He is an imperfect leader, Benjamin Netanyahu. He has faults and foibles that have been laid bare in great abundance over the nine years – spread over three noncontiguous terms – that he has been in power.
Yet on Tuesday, the country went to the polls and, for the fourth time, apparently crowned him again as prime minister.
It wasn’t pretty, it wasn’t convincing, it wasn’t done wholeheartedly, but it was done. The reign of “King Bibi,” despite the legion of naysayers both in Israel and around the world, has not yet come to an end.
Why? Why has a man who has not made himself beloved of his people, even of his own party supporters, been given another shot? How has a man who many leaders in the free world hoped would be pushed off Israel’s stage managed to keep standing for another day? How? Because most of the country – meaning those who voted for the Likud and the other parties that can be grouped in the center-right bloc, namely, Bayit Yehudi, Yisrael Beytenu, Shas, United Torah Judaism, Yahad, and, we’ll see, Kulanu – agrees with his basic message: the region is dangerous; Iran is a threat; the Palestinians are not really interested in peace; Israel needs a leader who will stand his ground.
They may not love him personally, they may dislike his wife, they may feel that he is cut off from their problems, but they believe that he will stand his ground.
More than anything else – more than housing prices or Iran – this election was a referendum on Netanyahu. And the verdict: the country wants more. Maybe not more of Netanyahu the man, but at least of what Netanyahu represents: standing tall, hanging tough.
To understand the verdict, it is necessary to understand the changes that have swept over this country since the second intifada in 2000, changes brought about by terrorism and rockets and an unstable region that has made everyone feel insecure. And that insecurity trumps all. To understand Israel is to understand that real, genuine sense of insecurity.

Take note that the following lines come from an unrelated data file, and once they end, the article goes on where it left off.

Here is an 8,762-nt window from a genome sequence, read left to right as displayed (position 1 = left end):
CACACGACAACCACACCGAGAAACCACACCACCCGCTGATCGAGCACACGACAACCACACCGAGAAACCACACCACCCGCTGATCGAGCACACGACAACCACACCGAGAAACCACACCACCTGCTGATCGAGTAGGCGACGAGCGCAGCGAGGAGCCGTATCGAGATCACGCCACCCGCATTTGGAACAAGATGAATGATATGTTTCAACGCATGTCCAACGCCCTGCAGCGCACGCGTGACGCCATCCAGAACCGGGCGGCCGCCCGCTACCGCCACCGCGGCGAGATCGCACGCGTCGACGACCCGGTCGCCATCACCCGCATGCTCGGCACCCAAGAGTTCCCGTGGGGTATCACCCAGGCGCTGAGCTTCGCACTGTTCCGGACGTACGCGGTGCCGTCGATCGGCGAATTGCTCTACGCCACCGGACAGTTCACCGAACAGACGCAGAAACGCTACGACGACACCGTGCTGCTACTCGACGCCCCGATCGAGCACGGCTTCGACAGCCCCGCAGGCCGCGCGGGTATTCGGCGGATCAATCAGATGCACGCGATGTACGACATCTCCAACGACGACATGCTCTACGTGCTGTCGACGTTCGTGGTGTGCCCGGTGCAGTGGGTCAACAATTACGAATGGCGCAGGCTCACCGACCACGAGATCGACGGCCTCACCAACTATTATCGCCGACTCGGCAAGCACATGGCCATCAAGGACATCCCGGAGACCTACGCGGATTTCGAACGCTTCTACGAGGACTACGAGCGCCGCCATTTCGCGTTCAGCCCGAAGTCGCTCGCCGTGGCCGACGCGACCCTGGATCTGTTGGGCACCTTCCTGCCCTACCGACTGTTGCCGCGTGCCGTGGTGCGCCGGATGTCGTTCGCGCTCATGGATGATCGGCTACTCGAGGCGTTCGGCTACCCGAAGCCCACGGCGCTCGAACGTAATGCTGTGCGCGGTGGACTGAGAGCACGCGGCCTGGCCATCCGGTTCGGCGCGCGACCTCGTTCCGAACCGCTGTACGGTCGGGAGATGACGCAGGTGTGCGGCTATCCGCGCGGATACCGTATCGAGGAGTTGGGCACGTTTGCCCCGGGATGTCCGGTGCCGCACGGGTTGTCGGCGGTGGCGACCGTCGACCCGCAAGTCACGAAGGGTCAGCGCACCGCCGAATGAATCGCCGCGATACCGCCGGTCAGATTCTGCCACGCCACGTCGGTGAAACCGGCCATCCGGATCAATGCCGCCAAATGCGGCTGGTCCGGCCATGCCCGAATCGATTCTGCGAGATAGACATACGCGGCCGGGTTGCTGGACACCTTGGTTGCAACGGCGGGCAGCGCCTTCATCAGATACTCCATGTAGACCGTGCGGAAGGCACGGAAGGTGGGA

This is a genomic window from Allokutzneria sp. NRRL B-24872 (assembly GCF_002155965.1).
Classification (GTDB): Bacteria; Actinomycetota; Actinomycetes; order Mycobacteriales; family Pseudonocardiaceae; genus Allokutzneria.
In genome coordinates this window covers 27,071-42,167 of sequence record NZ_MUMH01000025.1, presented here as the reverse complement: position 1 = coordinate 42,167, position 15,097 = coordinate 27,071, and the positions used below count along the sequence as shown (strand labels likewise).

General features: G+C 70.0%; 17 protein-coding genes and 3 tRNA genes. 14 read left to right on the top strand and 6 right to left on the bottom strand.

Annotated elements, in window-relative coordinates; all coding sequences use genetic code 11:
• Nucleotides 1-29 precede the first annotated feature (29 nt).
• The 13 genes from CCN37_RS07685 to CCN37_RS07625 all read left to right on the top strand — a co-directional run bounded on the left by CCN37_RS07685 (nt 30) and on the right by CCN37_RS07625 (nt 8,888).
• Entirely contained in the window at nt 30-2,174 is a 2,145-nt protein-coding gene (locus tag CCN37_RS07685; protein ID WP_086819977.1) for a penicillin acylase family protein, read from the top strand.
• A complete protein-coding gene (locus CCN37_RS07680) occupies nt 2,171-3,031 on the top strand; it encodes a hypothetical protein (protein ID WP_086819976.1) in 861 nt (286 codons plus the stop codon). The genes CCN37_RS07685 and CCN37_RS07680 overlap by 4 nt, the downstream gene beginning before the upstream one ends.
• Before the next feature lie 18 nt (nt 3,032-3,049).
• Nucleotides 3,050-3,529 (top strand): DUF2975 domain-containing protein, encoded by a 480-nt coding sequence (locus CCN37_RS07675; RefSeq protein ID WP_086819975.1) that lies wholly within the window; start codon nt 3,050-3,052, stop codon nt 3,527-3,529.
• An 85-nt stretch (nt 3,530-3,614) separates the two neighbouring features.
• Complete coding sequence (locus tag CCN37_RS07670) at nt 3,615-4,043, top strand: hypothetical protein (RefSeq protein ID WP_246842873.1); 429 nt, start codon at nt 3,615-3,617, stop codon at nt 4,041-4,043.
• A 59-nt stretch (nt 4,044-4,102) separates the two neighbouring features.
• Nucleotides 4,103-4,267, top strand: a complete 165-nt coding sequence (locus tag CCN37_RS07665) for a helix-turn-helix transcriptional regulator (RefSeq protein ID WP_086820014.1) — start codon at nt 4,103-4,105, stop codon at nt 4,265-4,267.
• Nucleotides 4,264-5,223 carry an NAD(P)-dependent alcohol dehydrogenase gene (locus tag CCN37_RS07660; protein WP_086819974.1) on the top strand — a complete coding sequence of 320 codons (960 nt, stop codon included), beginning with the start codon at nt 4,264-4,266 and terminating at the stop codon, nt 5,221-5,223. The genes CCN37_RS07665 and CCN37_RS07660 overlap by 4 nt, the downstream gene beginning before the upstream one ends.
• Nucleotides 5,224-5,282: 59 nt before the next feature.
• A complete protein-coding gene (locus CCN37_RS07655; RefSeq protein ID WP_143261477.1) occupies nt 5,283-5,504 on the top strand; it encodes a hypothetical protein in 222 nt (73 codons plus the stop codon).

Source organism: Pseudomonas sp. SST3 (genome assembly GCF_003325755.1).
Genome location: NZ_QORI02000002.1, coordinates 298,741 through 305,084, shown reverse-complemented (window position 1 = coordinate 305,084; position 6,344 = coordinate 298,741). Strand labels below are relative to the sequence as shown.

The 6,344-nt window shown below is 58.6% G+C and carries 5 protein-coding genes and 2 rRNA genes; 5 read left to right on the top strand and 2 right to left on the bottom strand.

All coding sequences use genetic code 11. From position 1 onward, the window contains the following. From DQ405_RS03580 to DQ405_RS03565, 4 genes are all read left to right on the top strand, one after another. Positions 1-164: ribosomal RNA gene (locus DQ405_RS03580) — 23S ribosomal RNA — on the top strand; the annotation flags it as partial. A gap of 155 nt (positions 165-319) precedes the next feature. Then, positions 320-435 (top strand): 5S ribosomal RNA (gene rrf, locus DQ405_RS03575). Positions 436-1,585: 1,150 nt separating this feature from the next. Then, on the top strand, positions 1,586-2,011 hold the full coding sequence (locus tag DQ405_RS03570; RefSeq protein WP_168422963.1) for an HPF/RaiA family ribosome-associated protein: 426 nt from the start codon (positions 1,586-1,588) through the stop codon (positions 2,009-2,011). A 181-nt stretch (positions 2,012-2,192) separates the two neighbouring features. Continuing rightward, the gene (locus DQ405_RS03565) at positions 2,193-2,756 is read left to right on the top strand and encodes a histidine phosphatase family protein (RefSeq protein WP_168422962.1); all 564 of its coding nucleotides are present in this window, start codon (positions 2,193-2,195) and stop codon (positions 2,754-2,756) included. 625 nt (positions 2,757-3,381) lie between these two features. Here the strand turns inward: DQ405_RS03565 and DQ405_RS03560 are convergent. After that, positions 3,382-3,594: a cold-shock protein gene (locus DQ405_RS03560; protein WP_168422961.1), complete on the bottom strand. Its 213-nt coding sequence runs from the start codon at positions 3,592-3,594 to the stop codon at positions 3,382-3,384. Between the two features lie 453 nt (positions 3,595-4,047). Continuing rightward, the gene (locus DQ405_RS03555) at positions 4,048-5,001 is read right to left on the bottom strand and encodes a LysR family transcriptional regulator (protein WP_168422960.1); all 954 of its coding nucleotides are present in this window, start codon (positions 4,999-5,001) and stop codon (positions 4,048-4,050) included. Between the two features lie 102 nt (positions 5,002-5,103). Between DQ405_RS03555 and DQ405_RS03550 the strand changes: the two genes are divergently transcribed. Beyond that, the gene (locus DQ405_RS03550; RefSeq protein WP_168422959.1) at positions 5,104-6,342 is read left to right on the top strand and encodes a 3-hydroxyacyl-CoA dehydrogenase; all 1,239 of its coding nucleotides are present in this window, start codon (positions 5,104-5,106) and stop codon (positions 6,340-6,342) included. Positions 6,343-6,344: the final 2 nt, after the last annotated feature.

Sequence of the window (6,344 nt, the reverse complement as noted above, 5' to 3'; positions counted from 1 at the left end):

Some mimicked Netanyahu when, following the comptroller’s damning report last month about how he dealt with the housing crisis, he tweeted that “when we talk about the price of housing, about the cost of living, I don’t forget life itself for a single moment. The greatest challenge in our lives is currently Iran’s bid to acquire nuclear weapons.”
That message – first life, first security, then the price of living – resonated with the public. It may be mocked abroad, but it resonates here where the voters actually live, and where the insecurity is real, and not, as some of Netanyahu’s critics would maintain, as just more fear and paranoia that he is trying to sow.
And now, for Netanyahu, the hard work begins.
And that hard work, following three months of endless mudslinging, will include not only trying to cobble together a coalition out of the jigsaw puzzle the electorate created on Tuesday, not only mending fences inside the country, but also reengaging with a world that for the last two months has – more or less – let us stew in our own campaign juices.
As we’ve been preoccupied with Sara Netanyahu’s bottle deposits, and Meni Naftali’s antics, and campaign ads seemingly equating public workers with Hamas, and whether it’s primitive to kiss a mezuza or go to the graves of righteous rabbis, the world has for the most part stood back.
Oh, yes, there was that Iran speech thing in Congress, but that was of Netanyahu’s own making.
Sure, there were subtle and less subtle attempts to influence our vote – the subtle attempts coming from the White House, which took advantage of the opening Netanyahu gave it with the Congress speech and did not miss an opportunity to knock Netanyahu, and the less subtle ones in the form of foreign money to support NGOs supporting the Left.
But on the big diplomatic marquee issues, the world gave Israel a break for the last two months. More than that, the Europeans pressed Palestinian Authority President Mahmoud Abbas not to take high-profile diplomatic steps against Israel, so as not to shore up support for Netanyahu.